Life-Crafted 2.5X - X - Item consumes 1 extra unit of Rations on every Rest, but as long as it is carried, the user gains a +5 to their HP. If the item isn't "fed," the bonus lapses, and if the item isn't "fed" three Rests in a row, the Life-Crafted modifier is permanently lost.
Lightened 0.5X - X X Reduces item's weight by half(round up), armor value is reduced by 1 OR damage done is reduced by 1
Moonforged 10.0X X - - Treats enemy armor as half for damage calculations
Sharpened 2.5X - X 5 Range 0 or 1 weapons only, item gains a +1 to damage
Sunforged 5.0X X - - All enemies within 2 range suffer a -1 to all rolls to hit
Weighted 2.5X - X 5 Range 2+ weapons only, item gains a +1 to damage, but a -1 to range

Miscellaneous Gear

Name Cost Encumbrance Notes
Crowbar 5 5 +1 to prying open doors and containers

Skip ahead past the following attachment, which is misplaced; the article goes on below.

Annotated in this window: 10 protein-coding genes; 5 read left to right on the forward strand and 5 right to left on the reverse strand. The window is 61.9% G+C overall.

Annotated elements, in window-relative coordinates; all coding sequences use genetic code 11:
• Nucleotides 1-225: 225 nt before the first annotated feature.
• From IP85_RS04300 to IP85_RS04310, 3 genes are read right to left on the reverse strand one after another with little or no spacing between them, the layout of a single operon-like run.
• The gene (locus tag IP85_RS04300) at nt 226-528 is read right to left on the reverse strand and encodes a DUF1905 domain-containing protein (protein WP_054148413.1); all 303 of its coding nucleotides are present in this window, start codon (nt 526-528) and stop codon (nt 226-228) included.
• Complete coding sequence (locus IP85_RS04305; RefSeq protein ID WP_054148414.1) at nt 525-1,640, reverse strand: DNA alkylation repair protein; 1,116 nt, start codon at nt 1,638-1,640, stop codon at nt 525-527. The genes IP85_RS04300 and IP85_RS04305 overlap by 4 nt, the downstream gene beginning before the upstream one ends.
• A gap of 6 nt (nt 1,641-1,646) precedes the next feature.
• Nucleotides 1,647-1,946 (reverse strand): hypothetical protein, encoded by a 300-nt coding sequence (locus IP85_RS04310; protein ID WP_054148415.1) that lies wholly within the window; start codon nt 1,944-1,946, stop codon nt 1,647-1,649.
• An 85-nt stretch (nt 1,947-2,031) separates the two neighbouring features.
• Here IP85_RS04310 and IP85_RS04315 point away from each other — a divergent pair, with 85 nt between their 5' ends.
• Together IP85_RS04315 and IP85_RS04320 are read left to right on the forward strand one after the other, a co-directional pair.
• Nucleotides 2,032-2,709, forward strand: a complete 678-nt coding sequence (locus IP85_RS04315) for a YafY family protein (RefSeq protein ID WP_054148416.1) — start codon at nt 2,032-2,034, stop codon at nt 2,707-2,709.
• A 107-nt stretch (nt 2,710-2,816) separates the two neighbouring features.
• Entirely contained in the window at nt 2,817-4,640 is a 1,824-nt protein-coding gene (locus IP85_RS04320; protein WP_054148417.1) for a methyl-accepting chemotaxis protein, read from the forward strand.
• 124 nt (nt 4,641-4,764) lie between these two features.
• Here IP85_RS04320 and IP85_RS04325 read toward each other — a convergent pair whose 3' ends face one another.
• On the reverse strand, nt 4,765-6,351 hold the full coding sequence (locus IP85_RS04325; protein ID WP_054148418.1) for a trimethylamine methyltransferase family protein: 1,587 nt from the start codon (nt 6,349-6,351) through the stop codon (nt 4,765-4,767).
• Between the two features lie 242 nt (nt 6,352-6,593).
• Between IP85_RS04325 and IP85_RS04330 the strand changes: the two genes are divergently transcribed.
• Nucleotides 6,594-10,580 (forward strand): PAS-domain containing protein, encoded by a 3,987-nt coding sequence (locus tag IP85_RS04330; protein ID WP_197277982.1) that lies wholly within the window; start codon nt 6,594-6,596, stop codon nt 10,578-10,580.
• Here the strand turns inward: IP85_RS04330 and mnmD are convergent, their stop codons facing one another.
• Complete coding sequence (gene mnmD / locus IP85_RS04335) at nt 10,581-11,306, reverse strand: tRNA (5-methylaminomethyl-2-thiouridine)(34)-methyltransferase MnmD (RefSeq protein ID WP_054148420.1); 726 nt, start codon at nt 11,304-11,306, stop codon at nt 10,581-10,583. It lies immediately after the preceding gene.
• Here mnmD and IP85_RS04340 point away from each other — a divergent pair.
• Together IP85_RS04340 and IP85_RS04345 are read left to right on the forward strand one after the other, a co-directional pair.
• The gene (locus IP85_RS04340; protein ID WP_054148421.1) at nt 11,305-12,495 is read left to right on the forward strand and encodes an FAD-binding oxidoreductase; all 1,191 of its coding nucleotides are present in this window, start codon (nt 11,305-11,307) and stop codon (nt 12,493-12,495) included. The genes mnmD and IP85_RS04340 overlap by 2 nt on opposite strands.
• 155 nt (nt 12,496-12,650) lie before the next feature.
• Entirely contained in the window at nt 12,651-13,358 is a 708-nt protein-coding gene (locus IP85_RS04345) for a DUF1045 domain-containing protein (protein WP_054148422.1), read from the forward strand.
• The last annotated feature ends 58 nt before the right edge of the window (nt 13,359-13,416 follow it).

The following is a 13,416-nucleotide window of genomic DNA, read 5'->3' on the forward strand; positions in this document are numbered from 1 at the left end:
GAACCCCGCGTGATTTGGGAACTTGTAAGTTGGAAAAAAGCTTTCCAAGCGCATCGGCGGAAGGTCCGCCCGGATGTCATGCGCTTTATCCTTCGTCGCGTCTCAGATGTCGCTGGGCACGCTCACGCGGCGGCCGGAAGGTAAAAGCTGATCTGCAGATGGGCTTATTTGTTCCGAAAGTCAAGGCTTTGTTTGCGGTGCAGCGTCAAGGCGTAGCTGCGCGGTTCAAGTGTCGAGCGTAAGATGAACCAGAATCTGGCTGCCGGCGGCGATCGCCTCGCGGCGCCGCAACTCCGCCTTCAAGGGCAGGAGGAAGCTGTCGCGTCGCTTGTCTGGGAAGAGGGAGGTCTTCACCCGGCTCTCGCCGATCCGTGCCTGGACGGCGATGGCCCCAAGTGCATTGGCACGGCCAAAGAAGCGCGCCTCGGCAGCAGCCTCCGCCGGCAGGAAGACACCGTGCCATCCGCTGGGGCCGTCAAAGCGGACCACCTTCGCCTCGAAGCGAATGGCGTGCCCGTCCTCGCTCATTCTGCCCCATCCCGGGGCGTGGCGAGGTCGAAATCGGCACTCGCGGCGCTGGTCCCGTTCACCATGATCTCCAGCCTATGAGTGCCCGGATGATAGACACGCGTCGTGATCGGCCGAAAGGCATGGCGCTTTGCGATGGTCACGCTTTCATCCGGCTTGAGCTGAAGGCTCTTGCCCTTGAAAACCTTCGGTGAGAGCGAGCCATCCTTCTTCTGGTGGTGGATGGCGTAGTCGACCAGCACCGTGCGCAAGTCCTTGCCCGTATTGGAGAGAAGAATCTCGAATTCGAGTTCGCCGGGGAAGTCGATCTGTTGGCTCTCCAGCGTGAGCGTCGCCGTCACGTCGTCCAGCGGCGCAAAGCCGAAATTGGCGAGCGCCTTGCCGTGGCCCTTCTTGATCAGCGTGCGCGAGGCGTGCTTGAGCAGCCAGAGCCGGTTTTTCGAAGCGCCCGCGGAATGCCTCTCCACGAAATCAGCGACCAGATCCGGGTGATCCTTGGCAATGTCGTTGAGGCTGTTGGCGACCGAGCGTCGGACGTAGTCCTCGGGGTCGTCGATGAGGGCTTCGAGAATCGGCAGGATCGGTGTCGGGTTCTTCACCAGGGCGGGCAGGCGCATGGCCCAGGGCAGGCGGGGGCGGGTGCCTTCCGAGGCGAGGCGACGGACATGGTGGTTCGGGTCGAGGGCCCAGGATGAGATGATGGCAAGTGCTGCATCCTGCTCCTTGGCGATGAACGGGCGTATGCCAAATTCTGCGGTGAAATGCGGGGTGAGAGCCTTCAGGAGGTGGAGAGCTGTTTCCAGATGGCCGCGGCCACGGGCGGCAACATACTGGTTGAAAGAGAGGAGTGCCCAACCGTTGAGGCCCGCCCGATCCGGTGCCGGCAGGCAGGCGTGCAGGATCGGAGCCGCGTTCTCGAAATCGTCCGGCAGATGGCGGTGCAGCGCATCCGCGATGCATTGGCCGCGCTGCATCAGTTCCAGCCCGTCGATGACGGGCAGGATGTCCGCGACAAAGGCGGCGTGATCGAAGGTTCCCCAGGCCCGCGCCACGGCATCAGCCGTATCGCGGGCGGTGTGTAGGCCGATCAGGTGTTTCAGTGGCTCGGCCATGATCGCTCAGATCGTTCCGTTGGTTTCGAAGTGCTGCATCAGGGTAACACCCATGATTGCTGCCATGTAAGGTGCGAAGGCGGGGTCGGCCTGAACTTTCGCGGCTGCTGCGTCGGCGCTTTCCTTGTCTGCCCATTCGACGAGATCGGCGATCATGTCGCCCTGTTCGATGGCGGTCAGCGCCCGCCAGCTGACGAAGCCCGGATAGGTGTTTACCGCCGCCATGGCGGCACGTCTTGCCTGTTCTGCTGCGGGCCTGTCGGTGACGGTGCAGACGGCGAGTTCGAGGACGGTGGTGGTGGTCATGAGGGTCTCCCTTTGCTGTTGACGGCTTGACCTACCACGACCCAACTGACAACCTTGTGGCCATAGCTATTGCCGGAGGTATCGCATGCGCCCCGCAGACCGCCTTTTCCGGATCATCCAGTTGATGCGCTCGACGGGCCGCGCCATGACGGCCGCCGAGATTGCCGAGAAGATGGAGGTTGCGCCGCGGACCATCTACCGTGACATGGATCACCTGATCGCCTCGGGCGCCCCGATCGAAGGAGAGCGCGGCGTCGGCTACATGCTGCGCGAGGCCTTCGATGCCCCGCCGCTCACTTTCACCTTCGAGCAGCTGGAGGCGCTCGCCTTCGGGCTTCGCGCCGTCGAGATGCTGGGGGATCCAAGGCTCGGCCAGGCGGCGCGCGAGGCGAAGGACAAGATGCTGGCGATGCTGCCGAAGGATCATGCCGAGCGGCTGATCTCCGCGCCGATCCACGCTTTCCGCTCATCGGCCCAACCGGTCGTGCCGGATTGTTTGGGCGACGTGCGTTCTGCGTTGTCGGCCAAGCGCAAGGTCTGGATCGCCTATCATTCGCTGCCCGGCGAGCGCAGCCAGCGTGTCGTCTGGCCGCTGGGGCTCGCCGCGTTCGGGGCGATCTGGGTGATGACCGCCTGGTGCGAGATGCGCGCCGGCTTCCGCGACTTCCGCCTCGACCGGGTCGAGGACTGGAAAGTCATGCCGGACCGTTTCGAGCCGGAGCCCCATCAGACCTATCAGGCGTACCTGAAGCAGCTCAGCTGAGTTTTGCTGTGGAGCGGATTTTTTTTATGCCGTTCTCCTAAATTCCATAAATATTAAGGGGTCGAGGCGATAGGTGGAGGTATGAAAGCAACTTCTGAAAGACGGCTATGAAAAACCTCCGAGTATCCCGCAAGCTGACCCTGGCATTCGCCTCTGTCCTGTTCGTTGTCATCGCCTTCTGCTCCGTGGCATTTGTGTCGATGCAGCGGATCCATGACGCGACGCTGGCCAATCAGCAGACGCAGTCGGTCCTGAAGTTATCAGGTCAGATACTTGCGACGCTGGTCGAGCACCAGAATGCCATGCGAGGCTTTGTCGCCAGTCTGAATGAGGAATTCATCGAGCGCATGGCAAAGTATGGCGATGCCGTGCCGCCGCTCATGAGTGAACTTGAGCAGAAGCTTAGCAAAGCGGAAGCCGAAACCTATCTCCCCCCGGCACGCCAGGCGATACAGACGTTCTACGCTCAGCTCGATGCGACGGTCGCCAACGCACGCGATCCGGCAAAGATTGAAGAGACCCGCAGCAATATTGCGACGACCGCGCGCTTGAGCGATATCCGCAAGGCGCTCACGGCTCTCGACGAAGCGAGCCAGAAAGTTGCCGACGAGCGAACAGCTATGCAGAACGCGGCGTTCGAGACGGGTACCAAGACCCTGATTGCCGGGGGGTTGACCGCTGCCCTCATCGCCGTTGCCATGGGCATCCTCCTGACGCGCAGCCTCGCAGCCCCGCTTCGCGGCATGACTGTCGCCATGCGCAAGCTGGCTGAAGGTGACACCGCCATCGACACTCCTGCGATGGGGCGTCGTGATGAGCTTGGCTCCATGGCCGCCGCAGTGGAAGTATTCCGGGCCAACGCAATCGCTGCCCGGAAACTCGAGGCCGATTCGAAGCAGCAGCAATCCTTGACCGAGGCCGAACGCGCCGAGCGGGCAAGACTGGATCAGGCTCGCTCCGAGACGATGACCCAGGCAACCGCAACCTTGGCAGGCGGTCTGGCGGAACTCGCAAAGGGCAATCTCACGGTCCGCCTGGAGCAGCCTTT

Backpack 10 -15 Helps you carry stuff
Barge 1000 2000 Can carry up to fifty characters or pack animals.
Boat 200 100 Can carry up to ten characters or pack animals.
Supplies 2 2 Food & camping supplies
Pack Animal 200 -100 Consumes supplies on rest
Riding Animal 400 -10 If every party member and henchman are mounted, adds 5 Moves to the party's daily overland travel allowance.

Henchmen

Henchmen are those assistants the players pay to assist them on their adventures, or may be loyal followers for whichever reason(shared causes, favours owed, rescued prisoners, etc.). Barring temporary followers(rescued princes and so on) that will be bailing on the party as soon as possible, all henchmen will require payment, and all henchmen will also require feeding in the same amounts as players do(1 ration per Rest, and if anything would double the ration drain for a player, it will do the same for a henchman).